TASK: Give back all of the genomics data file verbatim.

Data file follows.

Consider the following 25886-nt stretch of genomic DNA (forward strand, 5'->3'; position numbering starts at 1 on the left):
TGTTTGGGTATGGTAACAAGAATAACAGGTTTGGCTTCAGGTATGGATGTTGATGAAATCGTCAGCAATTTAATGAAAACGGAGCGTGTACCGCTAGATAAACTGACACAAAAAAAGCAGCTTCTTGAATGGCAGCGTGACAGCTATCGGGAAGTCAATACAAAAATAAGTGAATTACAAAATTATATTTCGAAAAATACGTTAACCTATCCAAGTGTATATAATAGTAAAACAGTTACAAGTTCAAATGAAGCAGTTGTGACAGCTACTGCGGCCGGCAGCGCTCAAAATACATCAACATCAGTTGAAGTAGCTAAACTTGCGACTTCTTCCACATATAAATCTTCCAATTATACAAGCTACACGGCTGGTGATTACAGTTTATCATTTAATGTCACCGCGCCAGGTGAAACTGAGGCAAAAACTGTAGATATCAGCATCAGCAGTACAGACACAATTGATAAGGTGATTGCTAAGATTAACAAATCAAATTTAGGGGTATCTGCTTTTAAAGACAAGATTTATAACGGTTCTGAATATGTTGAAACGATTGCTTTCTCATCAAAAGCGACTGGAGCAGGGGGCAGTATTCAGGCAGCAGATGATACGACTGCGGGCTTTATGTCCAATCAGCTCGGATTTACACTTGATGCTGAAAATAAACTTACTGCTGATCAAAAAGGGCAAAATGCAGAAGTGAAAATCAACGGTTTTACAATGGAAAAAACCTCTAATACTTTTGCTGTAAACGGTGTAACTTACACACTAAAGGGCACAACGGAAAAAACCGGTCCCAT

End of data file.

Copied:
Consider the following 25886-nt stretch of genomic DNA (forward strand, 5'->3'; position numbering starts at 1 on the left):
TGTTTGGGTATGGTAACAAGAATAACAGGTTTGGCTTCAGGTATGGATGTTGATGAAATCGTCAGCAATTTAATGAAAACGGAGCGTGTACCGCTAGATAAACTGACACAAAAAAAGCAGCTTCTTGAATGGCAGCGTGACAGCTATCGGGAAGTCAATACAAAAATAAGTGAATTACAAAATTATATTTCGAAAAATACGTTAACCTATCCAAGTGTATATAATAGTAAAACAGTTACAAGTTCAAATGAAGCAGTTGTGACAGCTACTGCGGCCGGCAGCGCTCAAAATACATCAACATCAGTTGAAGTAGCTAAACTTGCGACTTCTTCCACATATAAATCTTCCAATTATACAAGCTACACGGCTGGTGATTACAGTTTATCATTTAATGTCACCGCGCCAGGTGAAACTGAGGCAAAAACTGTAGATATCAGCATCAGCAGTACAGACACAATTGATAAGGTGATTGCTAAGATTAACAAATCAAATTTAGGGGTATCTGCTTTTAAAGACAAGATTTATAACGGTTCTGAATATGTTGAAACGATTGCTTTCTCATCAAAAGCGACTGGAGCAGGGGGCAGTATTCAGGCAGCAGATGATACGACTGCGGGCTTTATGTCCAATCAGCTCGGATTTACACTTGATGCTGAAAATAAACTTACTGCTGATCAAAAAGGGCAAAATGCAGAAGTGAAAATCAACGGTTTTACAATGGAAAAAACCTCTAATACTTTTGCTGTAAACGGTGTAACTTACACACTAAAGGGCACAACGGAAAAAACCGGTCCCAT